Studio expects to eliminate nearly 800 jobs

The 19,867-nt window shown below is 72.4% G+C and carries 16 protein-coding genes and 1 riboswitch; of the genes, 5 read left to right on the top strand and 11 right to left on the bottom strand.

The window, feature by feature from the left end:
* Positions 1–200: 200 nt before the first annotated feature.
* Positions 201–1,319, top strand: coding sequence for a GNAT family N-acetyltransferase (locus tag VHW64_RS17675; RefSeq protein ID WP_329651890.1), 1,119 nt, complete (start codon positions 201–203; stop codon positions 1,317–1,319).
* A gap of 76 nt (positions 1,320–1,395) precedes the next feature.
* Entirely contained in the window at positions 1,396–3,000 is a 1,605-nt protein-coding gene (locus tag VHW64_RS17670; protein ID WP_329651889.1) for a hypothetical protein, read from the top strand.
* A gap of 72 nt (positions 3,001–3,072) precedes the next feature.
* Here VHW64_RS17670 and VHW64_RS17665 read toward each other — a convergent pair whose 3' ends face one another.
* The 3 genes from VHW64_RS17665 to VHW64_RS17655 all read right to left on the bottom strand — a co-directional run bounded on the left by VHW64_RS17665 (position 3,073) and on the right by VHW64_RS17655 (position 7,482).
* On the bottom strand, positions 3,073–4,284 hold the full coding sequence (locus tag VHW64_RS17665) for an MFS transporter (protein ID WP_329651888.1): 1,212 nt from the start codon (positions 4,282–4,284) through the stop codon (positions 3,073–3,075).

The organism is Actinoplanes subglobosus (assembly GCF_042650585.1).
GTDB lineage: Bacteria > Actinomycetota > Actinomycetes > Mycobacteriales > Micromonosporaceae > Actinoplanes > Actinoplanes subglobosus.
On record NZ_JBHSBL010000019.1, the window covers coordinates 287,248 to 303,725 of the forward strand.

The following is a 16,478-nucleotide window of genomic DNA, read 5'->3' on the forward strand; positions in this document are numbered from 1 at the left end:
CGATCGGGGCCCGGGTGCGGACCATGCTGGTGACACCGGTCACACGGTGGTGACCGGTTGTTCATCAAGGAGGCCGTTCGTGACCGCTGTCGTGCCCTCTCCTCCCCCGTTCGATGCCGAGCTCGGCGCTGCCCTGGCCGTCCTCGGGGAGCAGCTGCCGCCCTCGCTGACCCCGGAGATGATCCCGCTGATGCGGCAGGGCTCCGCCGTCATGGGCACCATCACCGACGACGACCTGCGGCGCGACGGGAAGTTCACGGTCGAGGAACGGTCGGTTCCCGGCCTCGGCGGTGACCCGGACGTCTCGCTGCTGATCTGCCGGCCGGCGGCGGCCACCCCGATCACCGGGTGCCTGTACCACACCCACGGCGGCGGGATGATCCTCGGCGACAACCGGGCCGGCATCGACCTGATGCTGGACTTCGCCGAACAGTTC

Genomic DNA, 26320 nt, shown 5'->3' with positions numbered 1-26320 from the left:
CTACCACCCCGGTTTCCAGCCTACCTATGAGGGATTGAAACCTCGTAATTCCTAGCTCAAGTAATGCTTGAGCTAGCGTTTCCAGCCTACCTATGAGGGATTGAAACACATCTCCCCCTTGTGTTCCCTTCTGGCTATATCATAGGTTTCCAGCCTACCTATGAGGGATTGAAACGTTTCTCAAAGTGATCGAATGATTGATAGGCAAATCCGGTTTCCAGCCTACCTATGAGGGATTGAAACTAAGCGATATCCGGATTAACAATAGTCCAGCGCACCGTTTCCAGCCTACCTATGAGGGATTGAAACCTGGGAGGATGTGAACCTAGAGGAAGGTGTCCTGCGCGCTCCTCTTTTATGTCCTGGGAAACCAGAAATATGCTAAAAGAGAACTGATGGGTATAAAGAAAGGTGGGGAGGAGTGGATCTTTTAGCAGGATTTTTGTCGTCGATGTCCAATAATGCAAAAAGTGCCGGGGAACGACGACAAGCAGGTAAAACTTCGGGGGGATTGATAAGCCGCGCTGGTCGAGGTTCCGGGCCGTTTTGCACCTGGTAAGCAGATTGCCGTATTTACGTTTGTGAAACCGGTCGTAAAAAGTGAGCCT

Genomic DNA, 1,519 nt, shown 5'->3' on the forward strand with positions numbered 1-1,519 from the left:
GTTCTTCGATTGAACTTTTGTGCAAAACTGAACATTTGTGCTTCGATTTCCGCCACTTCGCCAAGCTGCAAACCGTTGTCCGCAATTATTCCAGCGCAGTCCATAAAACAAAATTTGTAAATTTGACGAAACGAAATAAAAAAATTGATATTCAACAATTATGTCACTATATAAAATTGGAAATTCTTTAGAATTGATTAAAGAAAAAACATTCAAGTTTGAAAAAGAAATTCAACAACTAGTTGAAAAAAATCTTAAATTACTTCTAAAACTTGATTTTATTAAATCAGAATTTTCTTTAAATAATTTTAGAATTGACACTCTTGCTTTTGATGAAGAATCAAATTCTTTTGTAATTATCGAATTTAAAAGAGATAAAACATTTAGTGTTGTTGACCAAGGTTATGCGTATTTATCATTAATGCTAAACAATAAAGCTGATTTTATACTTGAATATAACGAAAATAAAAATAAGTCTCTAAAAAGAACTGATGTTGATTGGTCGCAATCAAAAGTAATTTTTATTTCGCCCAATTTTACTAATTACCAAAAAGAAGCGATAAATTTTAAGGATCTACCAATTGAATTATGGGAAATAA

Warner Bros. will cut nearly 800 jobs — or 10% of its worldwide staff — as it’s the latest studio to reduce employment in the wake of the economic downturn.Studio toppers Barry Meyer and Alan Horn disclosed the cuts in a memo to employees Tuesday morning. “Based on the global economic situation and current business forecasts, the studio will have to make staff reductions in the coming weeks in order to control costs,” the execs said. Stock of parent Time Warner Inc. declined 67¢ to $8.94 a share. The stock hit a 52-week low of $7 on Nov. 20. The cuts had been rumored for several months, despite Warner’s cost-reduction moves last year at New Line, the shuttering of Picturehouse and Warner Independent and a relatively strong year at the box office, led by “The Dark Knight.” Warners becomes the latest Hollywood major to belt-tighten amid predictions of a prolonged recession this year. Last year, Viacom, CBS, NBC Universal and Lionsgate made significant staff reductions. The Meyer-Horn memo said the staff reductions and reorganization of operations were taken as a “last resort to help position the company for its future.” The studio expects to eliminate 200 open positions, lay off 300 employees and outsource 300 jobs in its management information systems and accounts payable services to a third-party company, Capgemini. About a third of the employees with outsourced jobs will be offered employment with Capgemini and continue to be based at Warner’s Burbank headquarters. “This was a very difficult decision to make, and one that was not made easily,” Meyer and Horn said. “Despite the fact that the company performed solidly in 2008, this decision reflects changes necessary for stability and growth going forward. The changing entertainment business landscape, shifting consumer demand and the overall state of the economy have affected companies around the world, and Warner Bros. is not immune to these factors.” A Warner Bros. spokesman said outsourcing of jobs will allow the studio to operate at a lower cost to help mitigate the possibility of further staff reductions. Meyer and Horn said the specific information regarding cost-cutting measures, including staff reductions, will be disclosed by managers over the next few weeks.
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